Bruces Foster and Ravelli argue the government is pursuing crime from the wrong angle.
Canada’s Criminal Code is already thick with laws that have lengthy sentences, yet people commit crimes every day. What our laws do not address are the root causes of crime, and the under-reporting of these crimes. For example, there is nothing in Bill C-10 that will assist an abused spouse to leave their relationship, nothing to support the child who is abused by their parent, nothing to address alleged systemic racism in the criminal justice system, nothing to address why people choose to not report their victimization, nothing to deter white collar crime.
When we hear the government is “getting tough on crime”, we want to believe the result will help improve the overall safety and wellbeing of Canadians. However, if we were to review the research (much of which was funded by the Government of Canada), we would understand that a more sound approach would be to take the billions of dollars earmarked for this bill and spend it on prevention and support programs. Every dollar wasted on ineffective law-and-order measures is money that could have been spent addressing the social and economic forces that drive the desperate into lives of crime.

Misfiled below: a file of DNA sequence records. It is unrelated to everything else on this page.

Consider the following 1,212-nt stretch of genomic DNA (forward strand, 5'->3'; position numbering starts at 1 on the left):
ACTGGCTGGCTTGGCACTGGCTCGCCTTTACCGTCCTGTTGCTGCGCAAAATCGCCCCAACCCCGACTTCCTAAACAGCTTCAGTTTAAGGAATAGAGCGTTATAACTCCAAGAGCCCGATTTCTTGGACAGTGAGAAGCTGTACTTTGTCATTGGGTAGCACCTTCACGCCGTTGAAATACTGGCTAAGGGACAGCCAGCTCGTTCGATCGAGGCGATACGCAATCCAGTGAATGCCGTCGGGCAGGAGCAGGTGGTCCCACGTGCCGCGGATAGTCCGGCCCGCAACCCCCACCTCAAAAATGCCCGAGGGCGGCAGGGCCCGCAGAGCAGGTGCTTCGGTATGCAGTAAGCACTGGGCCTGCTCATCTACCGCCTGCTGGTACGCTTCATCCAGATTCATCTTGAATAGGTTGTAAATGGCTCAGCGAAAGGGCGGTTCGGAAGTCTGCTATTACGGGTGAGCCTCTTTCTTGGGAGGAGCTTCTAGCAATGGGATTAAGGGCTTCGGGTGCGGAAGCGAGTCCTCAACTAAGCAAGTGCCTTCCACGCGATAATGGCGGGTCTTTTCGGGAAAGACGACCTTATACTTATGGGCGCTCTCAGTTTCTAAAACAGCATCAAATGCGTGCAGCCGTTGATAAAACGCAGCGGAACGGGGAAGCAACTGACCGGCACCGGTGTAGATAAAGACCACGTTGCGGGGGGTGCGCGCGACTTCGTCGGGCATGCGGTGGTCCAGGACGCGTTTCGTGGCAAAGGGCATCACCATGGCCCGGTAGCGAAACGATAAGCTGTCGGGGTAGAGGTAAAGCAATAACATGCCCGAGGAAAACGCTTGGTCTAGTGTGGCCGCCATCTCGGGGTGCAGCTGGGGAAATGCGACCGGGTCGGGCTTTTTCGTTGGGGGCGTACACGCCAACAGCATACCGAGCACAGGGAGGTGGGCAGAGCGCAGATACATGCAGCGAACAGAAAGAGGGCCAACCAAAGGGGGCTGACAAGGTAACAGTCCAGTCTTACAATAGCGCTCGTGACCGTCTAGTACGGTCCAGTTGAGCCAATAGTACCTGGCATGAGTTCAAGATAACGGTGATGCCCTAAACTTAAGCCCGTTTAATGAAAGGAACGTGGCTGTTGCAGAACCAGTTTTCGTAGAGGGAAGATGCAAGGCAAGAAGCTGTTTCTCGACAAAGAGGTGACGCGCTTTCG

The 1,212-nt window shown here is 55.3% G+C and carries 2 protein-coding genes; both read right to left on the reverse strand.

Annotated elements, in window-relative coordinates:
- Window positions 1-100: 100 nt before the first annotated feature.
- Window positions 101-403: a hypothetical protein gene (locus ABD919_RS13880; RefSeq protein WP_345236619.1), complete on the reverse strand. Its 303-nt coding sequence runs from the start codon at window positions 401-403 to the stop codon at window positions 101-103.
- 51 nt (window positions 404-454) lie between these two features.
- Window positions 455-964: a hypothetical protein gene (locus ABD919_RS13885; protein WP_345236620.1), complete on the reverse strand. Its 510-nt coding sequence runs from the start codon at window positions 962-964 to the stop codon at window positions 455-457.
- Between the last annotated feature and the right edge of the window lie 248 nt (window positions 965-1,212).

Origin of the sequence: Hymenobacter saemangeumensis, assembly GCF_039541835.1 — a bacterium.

Dan Gardner notes one potential absurdity of the government’s omnibus crime bill.
Now look at that first mandatory minimum sentence again: It means that anyone who grows six marijuana plants with the intention of sharing even a single joint with a friend will be guilty of an offence punishable with a mandatory minimum sentence of six months in jail.
And remember the phrase “real property that belongs to a third party”? That’s what a rented apartment is. Imagine a university student living in a rented apartment with her boyfriend, suggests University of Toronto criminologist Tony Doob. She grows a single marijuana plant. She rolls a joint for her and her boyfriend. And just like that she’s a “trafficker” subject to a mandatory minimum sentence of nine months in jail.